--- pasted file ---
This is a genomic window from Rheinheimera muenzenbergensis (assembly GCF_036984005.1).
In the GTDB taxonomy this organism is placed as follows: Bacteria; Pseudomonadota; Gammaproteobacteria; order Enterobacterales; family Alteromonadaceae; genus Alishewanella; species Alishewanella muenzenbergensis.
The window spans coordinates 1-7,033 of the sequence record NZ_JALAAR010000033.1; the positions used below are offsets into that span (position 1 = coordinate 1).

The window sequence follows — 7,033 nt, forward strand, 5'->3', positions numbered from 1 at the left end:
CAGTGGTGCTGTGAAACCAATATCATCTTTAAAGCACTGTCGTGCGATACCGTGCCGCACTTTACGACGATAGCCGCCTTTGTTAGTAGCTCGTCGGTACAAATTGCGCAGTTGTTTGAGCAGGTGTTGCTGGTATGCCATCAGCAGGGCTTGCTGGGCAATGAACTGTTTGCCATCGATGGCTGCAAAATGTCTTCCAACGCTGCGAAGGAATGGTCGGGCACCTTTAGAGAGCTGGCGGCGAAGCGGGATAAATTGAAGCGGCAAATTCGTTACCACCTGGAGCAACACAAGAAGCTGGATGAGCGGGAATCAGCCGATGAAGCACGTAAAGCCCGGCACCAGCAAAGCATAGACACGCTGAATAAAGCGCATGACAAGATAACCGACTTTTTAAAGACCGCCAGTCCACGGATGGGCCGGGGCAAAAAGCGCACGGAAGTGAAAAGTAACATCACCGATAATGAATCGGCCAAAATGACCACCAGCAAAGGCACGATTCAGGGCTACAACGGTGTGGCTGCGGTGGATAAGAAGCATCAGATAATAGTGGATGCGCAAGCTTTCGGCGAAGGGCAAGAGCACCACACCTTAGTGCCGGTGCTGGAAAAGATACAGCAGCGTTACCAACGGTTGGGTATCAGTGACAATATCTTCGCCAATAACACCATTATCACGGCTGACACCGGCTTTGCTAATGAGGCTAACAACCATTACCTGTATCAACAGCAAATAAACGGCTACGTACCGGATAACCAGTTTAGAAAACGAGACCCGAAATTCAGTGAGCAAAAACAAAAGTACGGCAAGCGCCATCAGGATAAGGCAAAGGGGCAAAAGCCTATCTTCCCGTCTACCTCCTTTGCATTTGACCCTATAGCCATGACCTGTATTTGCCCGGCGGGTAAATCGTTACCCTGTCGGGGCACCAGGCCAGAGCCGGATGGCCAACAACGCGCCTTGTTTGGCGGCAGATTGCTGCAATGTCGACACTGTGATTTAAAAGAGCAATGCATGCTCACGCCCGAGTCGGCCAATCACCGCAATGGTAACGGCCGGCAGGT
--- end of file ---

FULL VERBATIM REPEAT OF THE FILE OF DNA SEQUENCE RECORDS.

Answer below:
This is a genomic window from Rheinheimera muenzenbergensis (assembly GCF_036984005.1).
In the GTDB taxonomy this organism is placed as follows: Bacteria; Pseudomonadota; Gammaproteobacteria; order Enterobacterales; family Alteromonadaceae; genus Alishewanella; species Alishewanella muenzenbergensis.
The window spans coordinates 1-7,033 of the sequence record NZ_JALAAR010000033.1; the positions used below are offsets into that span (position 1 = coordinate 1).

The window sequence follows — 7,033 nt, forward strand, 5'->3', positions numbered from 1 at the left end:
CAGTGGTGCTGTGAAACCAATATCATCTTTAAAGCACTGTCGTGCGATACCGTGCCGCACTTTACGACGATAGCCGCCTTTGTTAGTAGCTCGTCGGTACAAATTGCGCAGTTGTTTGAGCAGGTGTTGCTGGTATGCCATCAGCAGGGCTTGCTGGGCAATGAACTGTTTGCCATCGATGGCTGCAAAATGTCTTCCAACGCTGCGAAGGAATGGTCGGGCACCTTTAGAGAGCTGGCGGCGAAGCGGGATAAATTGAAGCGGCAAATTCGTTACCACCTGGAGCAACACAAGAAGCTGGATGAGCGGGAATCAGCCGATGAAGCACGTAAAGCCCGGCACCAGCAAAGCATAGACACGCTGAATAAAGCGCATGACAAGATAACCGACTTTTTAAAGACCGCCAGTCCACGGATGGGCCGGGGCAAAAAGCGCACGGAAGTGAAAAGTAACATCACCGATAATGAATCGGCCAAAATGACCACCAGCAAAGGCACGATTCAGGGCTACAACGGTGTGGCTGCGGTGGATAAGAAGCATCAGATAATAGTGGATGCGCAAGCTTTCGGCGAAGGGCAAGAGCACCACACCTTAGTGCCGGTGCTGGAAAAGATACAGCAGCGTTACCAACGGTTGGGTATCAGTGACAATATCTTCGCCAATAACACCATTATCACGGCTGACACCGGCTTTGCTAATGAGGCTAACAACCATTACCTGTATCAACAGCAAATAAACGGCTACGTACCGGATAACCAGTTTAGAAAACGAGACCCGAAATTCAGTGAGCAAAAACAAAAGTACGGCAAGCGCCATCAGGATAAGGCAAAGGGGCAAAAGCCTATCTTCCCGTCTACCTCCTTTGCATTTGACCCTATAGCCATGACCTGTATTTGCCCGGCGGGTAAATCGTTACCCTGTCGGGGCACCAGGCCAGAGCCGGATGGCCAACAACGCGCCTTGTTTGGCGGCAGATTGCTGCAATGTCGACACTGTGATTTAAAAGAGCAATGCATGCTCACGCCCGAGTCGGCCAATCACCGCAATGGTAACGGCCGGCAGGT